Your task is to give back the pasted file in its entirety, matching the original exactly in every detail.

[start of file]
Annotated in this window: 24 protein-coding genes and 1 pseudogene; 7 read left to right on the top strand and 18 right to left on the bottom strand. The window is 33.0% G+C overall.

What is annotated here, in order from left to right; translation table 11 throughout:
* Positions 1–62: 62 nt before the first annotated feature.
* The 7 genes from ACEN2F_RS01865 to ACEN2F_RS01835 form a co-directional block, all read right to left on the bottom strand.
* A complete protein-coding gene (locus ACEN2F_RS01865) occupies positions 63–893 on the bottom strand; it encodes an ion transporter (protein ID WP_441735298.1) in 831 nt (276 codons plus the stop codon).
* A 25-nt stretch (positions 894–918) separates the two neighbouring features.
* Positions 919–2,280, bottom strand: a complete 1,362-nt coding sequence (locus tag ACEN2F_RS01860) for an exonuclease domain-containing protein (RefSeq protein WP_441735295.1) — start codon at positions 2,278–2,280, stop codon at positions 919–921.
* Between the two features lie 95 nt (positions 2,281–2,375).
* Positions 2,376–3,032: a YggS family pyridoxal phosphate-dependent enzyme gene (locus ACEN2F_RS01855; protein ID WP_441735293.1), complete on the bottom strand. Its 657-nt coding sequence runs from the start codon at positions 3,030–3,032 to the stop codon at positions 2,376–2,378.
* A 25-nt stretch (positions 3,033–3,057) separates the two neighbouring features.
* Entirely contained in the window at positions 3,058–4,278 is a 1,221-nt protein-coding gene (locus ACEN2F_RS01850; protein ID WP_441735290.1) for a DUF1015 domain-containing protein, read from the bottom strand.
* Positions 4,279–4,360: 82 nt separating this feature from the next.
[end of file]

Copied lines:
Annotated in this window: 24 protein-coding genes and 1 pseudogene; 7 read left to right on the top strand and 18 right to left on the bottom strand. The window is 33.0% G+C overall.

What is annotated here, in order from left to right; translation table 11 throughout:
* Positions 1–62: 62 nt before the first annotated feature.
* The 7 genes from ACEN2F_RS01865 to ACEN2F_RS01835 form a co-directional block, all read right to left on the bottom strand.
* A complete protein-coding gene (locus ACEN2F_RS01865) occupies positions 63–893 on the bottom strand; it encodes an ion transporter (protein ID WP_441735298.1) in 831 nt (276 codons plus the stop codon).
* A 25-nt stretch (positions 894–918) separates the two neighbouring features.
* Positions 919–2,280, bottom strand: a complete 1,362-nt coding sequence (locus tag ACEN2F_RS01860) for an exonuclease domain-containing protein (RefSeq protein WP_441735295.1) — start codon at positions 2,278–2,280, stop codon at positions 919–921.
* Between the two features lie 95 nt (positions 2,281–2,375).
* Positions 2,376–3,032: a YggS family pyridoxal phosphate-dependent enzyme gene (locus ACEN2F_RS01855; protein ID WP_441735293.1), complete on the bottom strand. Its 657-nt coding sequence runs from the start codon at positions 3,030–3,032 to the stop codon at positions 2,376–2,378.
* A 25-nt stretch (positions 3,033–3,057) separates the two neighbouring features.
* Entirely contained in the window at positions 3,058–4,278 is a 1,221-nt protein-coding gene (locus ACEN2F_RS01850; protein ID WP_441735290.1) for a DUF1015 domain-containing protein, read from the bottom strand.
* Positions 4,279–4,360: 82 nt separating this feature from the next.